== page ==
Advantages of light, air, and space, of interior division and plan, of decoration and artistic construction, are very desirable if they are the direct means of securing earnings. But constructional and decorative details involving undue expenditure, both in first cost and in upkeep, are burdensome after their original effect has worn off or has become discounted by comparison with others, and there are many details of architecture and of constructive planning which carry with them a direct permanent annual burden of upkeep and repair out of proportion to their attractiveness to tenants. Interior redecoration is an increasing item of cost which the migratory habits of tenants impose on the management of residential buildings, which indicates the need for very careful limitation of original outlay in this direction.

Considerable interest has been of recent years shown by managers of buildings in the subject of economies in the items entering into operating costs. Those coming under the head of maintenance include exterior and interior building repairs and redecoration, house-cleaning and window-cleaning, house labor of all kinds, disposal of rubbish, and many other minor items, and are fortunately receiving a commendable detailed attention largely due to the interchange of information thereon.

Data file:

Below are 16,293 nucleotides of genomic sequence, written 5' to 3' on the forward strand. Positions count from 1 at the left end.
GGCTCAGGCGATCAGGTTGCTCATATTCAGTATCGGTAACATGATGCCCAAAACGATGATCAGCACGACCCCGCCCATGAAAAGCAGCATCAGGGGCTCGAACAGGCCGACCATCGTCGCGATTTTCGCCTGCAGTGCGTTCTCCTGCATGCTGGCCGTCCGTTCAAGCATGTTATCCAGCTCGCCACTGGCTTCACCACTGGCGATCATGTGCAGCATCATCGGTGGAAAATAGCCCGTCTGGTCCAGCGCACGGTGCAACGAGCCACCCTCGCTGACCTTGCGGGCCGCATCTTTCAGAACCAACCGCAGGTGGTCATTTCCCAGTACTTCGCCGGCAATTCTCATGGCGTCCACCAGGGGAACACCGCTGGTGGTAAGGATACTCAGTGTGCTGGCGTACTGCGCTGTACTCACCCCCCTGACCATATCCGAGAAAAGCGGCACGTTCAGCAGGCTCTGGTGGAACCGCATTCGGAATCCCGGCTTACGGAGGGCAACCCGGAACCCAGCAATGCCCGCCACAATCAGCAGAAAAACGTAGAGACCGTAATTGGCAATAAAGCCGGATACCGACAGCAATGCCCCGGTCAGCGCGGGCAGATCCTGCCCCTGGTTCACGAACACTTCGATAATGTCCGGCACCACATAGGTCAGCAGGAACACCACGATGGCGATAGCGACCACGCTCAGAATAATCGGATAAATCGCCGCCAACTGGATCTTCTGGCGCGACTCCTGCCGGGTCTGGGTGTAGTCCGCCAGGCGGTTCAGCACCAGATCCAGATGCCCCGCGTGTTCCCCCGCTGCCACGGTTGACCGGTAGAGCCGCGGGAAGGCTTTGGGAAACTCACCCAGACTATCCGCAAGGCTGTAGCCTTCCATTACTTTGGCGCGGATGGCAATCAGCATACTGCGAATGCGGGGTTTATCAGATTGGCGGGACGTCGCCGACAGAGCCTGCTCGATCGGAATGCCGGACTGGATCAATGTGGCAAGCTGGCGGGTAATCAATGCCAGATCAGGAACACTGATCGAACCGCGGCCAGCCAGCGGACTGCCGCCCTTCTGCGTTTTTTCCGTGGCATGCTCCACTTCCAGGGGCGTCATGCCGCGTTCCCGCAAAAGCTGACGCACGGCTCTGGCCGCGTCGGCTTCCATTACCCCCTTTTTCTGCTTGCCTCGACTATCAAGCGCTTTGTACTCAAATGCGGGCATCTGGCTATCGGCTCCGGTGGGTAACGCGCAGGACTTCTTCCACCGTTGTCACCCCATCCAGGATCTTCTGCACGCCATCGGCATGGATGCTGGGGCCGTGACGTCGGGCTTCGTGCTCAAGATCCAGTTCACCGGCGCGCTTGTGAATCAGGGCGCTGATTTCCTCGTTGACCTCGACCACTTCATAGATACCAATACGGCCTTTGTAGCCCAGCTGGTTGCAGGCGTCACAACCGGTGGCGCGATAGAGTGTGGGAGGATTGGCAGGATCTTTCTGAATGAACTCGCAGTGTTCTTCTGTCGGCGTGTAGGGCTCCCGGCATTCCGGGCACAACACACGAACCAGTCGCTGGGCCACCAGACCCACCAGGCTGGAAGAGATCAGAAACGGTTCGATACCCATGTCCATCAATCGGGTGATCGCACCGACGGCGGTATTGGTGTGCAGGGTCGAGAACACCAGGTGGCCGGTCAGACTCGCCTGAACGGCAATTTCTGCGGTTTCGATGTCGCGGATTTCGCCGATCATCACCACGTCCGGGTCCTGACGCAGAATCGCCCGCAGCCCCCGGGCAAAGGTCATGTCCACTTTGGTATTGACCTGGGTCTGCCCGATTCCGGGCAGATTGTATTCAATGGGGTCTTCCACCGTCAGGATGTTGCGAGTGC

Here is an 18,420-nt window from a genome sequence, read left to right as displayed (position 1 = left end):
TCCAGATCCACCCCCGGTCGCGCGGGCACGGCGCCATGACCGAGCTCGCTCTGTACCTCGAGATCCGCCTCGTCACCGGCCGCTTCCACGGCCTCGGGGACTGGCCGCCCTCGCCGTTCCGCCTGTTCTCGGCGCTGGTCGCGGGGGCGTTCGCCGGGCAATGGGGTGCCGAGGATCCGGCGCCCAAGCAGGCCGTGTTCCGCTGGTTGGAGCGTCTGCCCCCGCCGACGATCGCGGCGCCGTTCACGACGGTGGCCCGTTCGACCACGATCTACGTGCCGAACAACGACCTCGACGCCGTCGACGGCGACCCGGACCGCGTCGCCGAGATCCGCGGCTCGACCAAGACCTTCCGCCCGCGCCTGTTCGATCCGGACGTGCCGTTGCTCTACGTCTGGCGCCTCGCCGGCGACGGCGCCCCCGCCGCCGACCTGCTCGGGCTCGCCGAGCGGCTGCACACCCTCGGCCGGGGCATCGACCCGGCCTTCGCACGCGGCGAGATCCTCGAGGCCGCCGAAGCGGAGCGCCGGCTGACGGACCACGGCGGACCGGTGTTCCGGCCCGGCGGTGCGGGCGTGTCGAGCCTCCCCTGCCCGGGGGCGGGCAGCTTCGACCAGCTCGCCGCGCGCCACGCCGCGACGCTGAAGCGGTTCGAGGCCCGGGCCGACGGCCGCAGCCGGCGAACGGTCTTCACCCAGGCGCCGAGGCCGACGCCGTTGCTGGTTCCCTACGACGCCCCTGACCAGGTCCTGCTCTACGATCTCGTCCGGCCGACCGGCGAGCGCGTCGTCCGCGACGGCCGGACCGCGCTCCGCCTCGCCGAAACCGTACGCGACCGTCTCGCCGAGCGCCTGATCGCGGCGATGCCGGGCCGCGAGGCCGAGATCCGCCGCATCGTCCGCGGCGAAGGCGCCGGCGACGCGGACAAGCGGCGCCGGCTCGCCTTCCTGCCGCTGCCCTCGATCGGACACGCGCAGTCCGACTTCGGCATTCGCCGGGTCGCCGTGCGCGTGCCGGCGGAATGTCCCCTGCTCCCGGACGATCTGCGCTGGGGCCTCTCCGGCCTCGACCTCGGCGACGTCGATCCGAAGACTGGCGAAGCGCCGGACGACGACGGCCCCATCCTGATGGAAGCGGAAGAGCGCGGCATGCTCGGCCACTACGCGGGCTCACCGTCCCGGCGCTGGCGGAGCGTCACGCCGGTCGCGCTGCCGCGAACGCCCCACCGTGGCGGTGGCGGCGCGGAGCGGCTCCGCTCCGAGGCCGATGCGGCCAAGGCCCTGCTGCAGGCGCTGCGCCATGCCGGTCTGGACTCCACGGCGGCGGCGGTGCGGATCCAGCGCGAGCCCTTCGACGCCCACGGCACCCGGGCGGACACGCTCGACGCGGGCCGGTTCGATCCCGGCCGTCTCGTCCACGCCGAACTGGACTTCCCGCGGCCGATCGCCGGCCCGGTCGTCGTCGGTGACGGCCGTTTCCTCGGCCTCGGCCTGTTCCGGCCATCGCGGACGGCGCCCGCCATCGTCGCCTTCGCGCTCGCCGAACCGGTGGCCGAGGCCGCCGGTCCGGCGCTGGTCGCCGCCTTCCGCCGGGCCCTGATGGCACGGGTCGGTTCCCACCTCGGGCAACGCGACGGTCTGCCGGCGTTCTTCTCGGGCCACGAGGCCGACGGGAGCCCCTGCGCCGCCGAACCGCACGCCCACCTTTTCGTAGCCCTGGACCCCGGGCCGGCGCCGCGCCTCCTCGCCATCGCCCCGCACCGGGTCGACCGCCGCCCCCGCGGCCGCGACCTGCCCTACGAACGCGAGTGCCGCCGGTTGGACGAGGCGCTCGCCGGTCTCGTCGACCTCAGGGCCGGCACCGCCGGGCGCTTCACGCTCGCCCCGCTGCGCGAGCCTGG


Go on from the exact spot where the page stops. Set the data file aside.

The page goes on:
These items must, however, be in the main regarded as necessaries, where the owner of property undertakes to maintain the building for the occupancy of a number of tenants.

The remaining element, or conveniences, consists of the operation of mechanical or engineering equipment provided at the owner's expense for the tenants' use, convenience, or even luxury, all of which require more or less mechanical apparatus of a fixed or of a motive character.

The growth of mechanical conveniences has been very widespread during recent years, and the general effect of their adoption in buildings has been to promote irregularity and unsettlement in tenancies.

These conveniences include such service as heating, refrigeration, hot, cold, iced, and sterilized water, artificial ventilation, elevator operation, and gas and electric lighting, with the accompaniments of apparatus for the necessary production of heat, and in many cases the further accompaniment of appliances for the manufacture of power.

Some of these conveniences must, of course, by custom and usage, be regarded in these days as having become almost necessaries. In all buildings, for instance, a certain amount of sanitary convenience is required by law. But the extent and character and even the location of such apparatus is very varied, and is, in some cases, extravagant as regards space, and there appears to be little agreement upon the subject of its desirable position. The result is that many buildings are burdened by this service with unnecessary cost in labor, upkeep, water, and even in elevator service. And in connection with the usage of sanitary equipment, the wastage of water alone is enormous in volume and not an inconsiderable amount in cost.